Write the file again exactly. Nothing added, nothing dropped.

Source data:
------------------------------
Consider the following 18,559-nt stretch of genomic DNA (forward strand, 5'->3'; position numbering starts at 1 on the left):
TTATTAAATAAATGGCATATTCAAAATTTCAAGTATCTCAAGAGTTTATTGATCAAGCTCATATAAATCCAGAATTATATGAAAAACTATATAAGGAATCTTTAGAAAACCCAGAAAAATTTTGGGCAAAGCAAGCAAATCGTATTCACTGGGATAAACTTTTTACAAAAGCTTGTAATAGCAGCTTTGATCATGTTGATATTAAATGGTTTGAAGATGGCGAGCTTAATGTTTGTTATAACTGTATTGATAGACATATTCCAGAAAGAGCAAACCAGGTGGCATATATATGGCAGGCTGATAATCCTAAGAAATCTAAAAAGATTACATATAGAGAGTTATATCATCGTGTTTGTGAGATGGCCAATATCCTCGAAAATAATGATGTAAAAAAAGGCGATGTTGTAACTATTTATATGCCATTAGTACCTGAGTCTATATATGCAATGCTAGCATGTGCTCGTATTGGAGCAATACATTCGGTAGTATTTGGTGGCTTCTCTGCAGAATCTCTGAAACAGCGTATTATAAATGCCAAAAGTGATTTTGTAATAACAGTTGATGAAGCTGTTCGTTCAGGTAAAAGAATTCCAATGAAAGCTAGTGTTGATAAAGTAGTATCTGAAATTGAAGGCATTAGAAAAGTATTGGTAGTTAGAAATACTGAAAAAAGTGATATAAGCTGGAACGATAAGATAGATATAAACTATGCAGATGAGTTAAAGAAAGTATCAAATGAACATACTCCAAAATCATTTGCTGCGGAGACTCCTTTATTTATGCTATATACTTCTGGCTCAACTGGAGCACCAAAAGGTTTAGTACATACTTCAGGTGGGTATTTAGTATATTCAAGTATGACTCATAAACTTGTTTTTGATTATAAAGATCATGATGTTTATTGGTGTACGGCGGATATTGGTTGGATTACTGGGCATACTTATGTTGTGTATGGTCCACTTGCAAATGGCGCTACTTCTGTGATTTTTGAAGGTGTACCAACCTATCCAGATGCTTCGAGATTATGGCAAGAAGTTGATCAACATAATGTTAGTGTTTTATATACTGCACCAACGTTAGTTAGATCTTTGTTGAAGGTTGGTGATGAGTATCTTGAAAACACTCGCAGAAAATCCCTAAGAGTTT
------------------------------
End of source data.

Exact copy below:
Consider the following 18,559-nt stretch of genomic DNA (forward strand, 5'->3'; position numbering starts at 1 on the left):
TTATTAAATAAATGGCATATTCAAAATTTCAAGTATCTCAAGAGTTTATTGATCAAGCTCATATAAATCCAGAATTATATGAAAAACTATATAAGGAATCTTTAGAAAACCCAGAAAAATTTTGGGCAAAGCAAGCAAATCGTATTCACTGGGATAAACTTTTTACAAAAGCTTGTAATAGCAGCTTTGATCATGTTGATATTAAATGGTTTGAAGATGGCGAGCTTAATGTTTGTTATAACTGTATTGATAGACATATTCCAGAAAGAGCAAACCAGGTGGCATATATATGGCAGGCTGATAATCCTAAGAAATCTAAAAAGATTACATATAGAGAGTTATATCATCGTGTTTGTGAGATGGCCAATATCCTCGAAAATAATGATGTAAAAAAAGGCGATGTTGTAACTATTTATATGCCATTAGTACCTGAGTCTATATATGCAATGCTAGCATGTGCTCGTATTGGAGCAATACATTCGGTAGTATTTGGTGGCTTCTCTGCAGAATCTCTGAAACAGCGTATTATAAATGCCAAAAGTGATTTTGTAATAACAGTTGATGAAGCTGTTCGTTCAGGTAAAAGAATTCCAATGAAAGCTAGTGTTGATAAAGTAGTATCTGAAATTGAAGGCATTAGAAAAGTATTGGTAGTTAGAAATACTGAAAAAAGTGATATAAGCTGGAACGATAAGATAGATATAAACTATGCAGATGAGTTAAAGAAAGTATCAAATGAACATACTCCAAAATCATTTGCTGCGGAGACTCCTTTATTTATGCTATATACTTCTGGCTCAACTGGAGCACCAAAAGGTTTAGTACATACTTCAGGTGGGTATTTAGTATATTCAAGTATGACTCATAAACTTGTTTTTGATTATAAAGATCATGATGTTTATTGGTGTACGGCGGATATTGGTTGGATTACTGGGCATACTTATGTTGTGTATGGTCCACTTGCAAATGGCGCTACTTCTGTGATTTTTGAAGGTGTACCAACCTATCCAGATGCTTCGAGATTATGGCAAGAAGTTGATCAACATAATGTTAGTGTTTTATATACTGCACCAACGTTAGTTAGATCTTTGTTGAAGGTTGGTGATGAGTATCTTGAAAACACTCGCAGAAAATCCCTAAGAGTTT